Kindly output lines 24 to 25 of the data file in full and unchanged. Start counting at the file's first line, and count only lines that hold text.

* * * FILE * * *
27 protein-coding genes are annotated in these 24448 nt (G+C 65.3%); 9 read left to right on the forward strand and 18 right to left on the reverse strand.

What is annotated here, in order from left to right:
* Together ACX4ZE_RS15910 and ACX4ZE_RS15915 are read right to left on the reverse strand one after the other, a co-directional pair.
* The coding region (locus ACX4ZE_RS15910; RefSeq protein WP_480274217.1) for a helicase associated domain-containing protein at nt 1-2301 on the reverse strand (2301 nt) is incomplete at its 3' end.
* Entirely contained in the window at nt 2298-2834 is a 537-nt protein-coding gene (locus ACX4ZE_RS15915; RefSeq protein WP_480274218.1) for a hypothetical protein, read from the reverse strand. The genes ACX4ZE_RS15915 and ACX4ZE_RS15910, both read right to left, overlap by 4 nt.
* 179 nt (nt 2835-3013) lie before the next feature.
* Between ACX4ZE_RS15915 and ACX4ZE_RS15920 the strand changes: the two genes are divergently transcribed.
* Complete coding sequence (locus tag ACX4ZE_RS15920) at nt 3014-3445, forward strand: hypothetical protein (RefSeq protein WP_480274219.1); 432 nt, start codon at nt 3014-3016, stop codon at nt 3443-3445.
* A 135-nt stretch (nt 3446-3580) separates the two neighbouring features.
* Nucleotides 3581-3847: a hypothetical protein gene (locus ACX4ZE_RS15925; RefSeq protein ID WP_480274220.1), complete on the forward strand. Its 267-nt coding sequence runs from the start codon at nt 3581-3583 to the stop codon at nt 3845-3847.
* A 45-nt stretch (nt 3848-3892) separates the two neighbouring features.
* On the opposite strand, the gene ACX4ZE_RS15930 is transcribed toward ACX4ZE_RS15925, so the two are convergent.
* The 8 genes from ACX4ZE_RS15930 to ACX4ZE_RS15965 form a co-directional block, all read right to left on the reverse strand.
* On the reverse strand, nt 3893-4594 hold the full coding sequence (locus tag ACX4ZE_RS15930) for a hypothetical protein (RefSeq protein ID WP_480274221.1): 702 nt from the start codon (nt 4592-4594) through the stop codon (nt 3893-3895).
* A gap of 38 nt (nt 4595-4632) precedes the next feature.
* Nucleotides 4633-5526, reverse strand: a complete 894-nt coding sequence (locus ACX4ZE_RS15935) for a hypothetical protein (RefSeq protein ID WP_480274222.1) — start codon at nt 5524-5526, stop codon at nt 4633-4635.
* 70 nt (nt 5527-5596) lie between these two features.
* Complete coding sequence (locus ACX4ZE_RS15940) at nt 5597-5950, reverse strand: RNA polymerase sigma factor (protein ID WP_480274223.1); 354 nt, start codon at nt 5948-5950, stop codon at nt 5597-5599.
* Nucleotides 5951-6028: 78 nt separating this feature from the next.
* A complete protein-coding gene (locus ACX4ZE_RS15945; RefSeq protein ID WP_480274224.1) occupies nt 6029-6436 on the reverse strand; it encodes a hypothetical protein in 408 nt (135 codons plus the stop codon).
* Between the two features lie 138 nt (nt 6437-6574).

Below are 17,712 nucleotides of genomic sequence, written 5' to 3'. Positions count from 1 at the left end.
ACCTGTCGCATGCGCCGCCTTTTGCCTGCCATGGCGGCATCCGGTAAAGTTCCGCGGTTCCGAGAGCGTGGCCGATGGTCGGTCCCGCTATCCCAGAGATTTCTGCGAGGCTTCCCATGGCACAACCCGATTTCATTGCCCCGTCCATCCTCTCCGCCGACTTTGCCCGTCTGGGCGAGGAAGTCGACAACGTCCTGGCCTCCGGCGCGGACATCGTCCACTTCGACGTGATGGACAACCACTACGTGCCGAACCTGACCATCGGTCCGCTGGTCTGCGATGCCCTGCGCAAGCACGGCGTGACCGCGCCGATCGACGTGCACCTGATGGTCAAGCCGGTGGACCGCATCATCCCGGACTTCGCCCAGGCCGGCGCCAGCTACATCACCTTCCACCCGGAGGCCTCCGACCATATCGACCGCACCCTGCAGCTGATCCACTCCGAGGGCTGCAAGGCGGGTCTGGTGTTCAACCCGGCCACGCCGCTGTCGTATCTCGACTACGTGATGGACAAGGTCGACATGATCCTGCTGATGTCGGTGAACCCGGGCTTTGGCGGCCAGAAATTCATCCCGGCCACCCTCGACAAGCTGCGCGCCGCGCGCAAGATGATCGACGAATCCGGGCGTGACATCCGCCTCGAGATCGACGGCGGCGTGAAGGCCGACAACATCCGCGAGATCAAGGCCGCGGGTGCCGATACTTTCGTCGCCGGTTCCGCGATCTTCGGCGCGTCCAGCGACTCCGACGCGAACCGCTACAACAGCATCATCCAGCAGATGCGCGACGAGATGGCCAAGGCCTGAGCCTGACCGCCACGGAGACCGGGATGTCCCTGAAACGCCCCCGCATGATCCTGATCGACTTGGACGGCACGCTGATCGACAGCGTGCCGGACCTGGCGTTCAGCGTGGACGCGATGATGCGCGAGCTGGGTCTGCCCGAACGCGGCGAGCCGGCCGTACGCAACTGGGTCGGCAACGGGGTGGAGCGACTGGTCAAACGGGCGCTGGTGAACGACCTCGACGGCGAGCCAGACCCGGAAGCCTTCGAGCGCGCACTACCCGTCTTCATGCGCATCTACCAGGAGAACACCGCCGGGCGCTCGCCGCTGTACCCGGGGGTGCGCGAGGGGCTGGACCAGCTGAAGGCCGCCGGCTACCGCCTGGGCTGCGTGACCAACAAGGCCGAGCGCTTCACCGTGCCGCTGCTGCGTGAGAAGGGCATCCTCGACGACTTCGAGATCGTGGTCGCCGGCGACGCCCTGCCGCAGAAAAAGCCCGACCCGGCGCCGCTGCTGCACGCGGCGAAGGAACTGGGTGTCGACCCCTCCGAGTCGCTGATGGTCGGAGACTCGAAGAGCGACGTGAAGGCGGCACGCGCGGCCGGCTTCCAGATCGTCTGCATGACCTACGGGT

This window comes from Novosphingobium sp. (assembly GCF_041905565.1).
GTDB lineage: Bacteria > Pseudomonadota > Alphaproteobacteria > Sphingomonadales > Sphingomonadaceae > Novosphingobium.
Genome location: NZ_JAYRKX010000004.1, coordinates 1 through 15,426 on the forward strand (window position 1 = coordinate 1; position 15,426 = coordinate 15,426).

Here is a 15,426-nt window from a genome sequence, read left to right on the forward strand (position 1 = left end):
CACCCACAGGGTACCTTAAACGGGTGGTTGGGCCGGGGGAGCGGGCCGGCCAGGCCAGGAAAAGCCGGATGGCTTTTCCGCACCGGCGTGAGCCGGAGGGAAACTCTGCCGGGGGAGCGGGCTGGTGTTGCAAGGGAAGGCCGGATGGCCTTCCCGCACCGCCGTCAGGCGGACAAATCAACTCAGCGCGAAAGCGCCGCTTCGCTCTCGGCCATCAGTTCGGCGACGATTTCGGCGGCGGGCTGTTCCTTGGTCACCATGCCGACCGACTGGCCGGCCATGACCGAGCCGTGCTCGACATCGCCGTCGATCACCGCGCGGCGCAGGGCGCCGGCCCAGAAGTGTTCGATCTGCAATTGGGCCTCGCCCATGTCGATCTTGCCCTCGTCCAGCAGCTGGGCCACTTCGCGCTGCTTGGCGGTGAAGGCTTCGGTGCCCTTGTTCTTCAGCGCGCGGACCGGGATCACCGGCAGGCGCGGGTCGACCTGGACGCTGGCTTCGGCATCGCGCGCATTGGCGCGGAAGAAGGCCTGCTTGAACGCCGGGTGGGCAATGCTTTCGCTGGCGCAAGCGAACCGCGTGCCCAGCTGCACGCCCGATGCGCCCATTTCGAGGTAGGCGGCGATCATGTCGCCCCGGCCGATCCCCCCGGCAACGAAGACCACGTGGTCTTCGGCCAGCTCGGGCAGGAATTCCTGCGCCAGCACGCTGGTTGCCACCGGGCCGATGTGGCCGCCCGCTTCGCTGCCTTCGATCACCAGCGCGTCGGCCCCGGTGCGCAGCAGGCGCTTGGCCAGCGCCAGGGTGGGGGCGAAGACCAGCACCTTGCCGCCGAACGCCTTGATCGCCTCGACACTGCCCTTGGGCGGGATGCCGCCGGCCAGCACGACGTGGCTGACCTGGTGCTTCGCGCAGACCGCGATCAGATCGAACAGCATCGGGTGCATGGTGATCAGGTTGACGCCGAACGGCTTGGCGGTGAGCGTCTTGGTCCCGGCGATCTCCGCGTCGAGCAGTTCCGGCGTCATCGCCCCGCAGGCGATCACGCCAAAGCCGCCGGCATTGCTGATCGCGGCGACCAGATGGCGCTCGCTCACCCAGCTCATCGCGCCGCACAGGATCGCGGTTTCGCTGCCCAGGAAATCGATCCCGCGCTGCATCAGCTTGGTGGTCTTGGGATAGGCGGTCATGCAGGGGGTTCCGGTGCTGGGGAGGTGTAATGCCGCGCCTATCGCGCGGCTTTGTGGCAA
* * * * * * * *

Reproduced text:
This window comes from Novosphingobium sp. (assembly GCF_041905565.1).
GTDB lineage: Bacteria > Pseudomonadota > Alphaproteobacteria > Sphingomonadales > Sphingomonadaceae > Novosphingobium.